Wrong direction

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Wrong direction is an informal fallacy of questionable cause where cause and effect are reversed. The cause is said to be the effect and vice versa.

For instance, the statement:

Driving a wheelchair is dangerous, because most people who drive them have had an accident.

In other cases it may simply be unclear which is the cause and which is the effect. For example:

Children that watch a lot of TV are the most violent. Clearly, TV makes children more violent.

This could easily be the other way round; that is, violent children like watching more TV than less violent ones.

Likewise, a correlation between recreational drug use and psychiatric disorders might be either way around: perhaps the drugs cause the disorders, or perhaps people use drugs to self medicate for preexisting conditions.

Gateway drug theory may argue that marijuana usage leads to usage of harder drugs, but hard drug usage may lead to marijuana usage (see also confusion of the inverse). Indeed in the social sciences where controlled experiments often cannot be used to discern the direction of causation, this fallacy can fuel long-standing scientific arguments. One such example can be found in education economics, between the screening/signaling and human capital models: it could either be that having innate ability enables one to complete an education, or that completing an education builds one's ability.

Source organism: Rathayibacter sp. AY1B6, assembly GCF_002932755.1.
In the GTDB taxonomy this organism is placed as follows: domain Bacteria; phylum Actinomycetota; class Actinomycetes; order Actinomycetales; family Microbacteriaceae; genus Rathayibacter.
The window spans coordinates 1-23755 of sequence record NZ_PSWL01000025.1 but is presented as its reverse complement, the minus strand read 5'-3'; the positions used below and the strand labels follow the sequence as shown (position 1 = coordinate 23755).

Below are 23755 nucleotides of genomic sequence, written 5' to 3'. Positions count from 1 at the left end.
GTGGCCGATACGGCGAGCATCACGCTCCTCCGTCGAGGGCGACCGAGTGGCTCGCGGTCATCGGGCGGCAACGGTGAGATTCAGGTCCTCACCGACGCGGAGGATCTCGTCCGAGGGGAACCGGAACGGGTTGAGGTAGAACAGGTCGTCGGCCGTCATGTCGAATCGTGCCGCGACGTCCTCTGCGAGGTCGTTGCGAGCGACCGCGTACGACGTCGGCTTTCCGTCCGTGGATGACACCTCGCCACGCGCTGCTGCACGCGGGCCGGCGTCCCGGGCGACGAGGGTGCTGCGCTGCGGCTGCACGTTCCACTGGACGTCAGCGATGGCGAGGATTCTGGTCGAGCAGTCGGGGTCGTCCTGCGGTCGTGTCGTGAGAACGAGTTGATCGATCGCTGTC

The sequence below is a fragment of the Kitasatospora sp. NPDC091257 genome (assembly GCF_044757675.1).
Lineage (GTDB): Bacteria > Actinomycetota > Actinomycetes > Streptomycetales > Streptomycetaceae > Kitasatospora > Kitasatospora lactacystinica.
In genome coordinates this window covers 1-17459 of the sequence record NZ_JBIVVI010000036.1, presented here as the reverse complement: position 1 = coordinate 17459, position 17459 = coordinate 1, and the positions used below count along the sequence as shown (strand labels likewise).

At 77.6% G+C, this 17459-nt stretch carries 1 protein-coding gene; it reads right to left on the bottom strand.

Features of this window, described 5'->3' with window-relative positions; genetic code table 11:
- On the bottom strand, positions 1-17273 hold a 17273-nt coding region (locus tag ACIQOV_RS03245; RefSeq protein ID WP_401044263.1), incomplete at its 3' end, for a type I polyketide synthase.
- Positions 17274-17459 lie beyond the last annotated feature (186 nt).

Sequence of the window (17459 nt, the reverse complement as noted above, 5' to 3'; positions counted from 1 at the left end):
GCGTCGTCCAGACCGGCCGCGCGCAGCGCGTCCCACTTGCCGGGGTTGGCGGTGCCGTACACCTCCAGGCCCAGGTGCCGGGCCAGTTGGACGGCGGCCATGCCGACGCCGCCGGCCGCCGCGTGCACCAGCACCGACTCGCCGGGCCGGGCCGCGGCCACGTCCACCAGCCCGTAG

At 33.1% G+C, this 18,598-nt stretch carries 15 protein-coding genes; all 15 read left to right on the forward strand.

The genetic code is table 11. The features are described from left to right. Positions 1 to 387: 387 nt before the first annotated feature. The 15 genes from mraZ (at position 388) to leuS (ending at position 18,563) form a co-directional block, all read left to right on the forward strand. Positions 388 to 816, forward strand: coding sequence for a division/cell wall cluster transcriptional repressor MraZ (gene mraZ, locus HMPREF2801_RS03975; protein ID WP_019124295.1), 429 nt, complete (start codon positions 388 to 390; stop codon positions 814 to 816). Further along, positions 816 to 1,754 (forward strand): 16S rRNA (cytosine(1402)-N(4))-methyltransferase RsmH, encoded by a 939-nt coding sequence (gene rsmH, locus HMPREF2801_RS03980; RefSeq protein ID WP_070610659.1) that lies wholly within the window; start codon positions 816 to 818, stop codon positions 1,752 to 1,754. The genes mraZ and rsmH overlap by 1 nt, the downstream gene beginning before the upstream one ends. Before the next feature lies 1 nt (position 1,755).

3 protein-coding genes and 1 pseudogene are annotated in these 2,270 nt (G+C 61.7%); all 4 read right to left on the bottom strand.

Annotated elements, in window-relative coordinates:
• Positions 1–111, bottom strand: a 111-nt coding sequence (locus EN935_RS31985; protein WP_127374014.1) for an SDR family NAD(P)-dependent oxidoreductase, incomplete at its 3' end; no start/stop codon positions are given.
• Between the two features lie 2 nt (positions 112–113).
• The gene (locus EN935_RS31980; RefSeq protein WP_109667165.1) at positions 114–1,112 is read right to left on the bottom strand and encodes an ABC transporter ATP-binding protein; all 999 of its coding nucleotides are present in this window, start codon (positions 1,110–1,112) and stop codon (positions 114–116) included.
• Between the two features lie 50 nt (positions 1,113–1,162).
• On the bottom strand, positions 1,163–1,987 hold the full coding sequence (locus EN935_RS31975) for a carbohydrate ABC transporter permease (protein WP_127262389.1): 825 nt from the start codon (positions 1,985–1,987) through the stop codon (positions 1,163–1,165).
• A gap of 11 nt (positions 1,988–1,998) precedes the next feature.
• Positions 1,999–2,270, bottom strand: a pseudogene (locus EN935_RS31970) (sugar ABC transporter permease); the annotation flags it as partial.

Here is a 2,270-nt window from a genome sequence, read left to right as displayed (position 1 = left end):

A historical example of this is that Europeans in the Middle Ages believed that lice were beneficial to your health, since there would rarely be any lice on sick people. The reasoning was that the people got sick because the lice left. The real reason however is that lice are extremely sensitive to body temperature. A small increase of body temperature, such as in a fever, will make the lice look for another host. The medical thermometer had not yet been invented, so this increase in temperature was rarely noticed. Noticeable symptoms came later, giving the impression that the lice left before the person got sick.[citation needed]

In other cases, two phenomena can each be a partial cause of the other; consider poverty and lack of education, or procrastination and poor self-esteem. One making an argument based on these two phenomena must however be careful to avoid the fallacy of circular cause and consequence. Poverty is a cause of lack of education, but it is not the sole cause, and vice versa.

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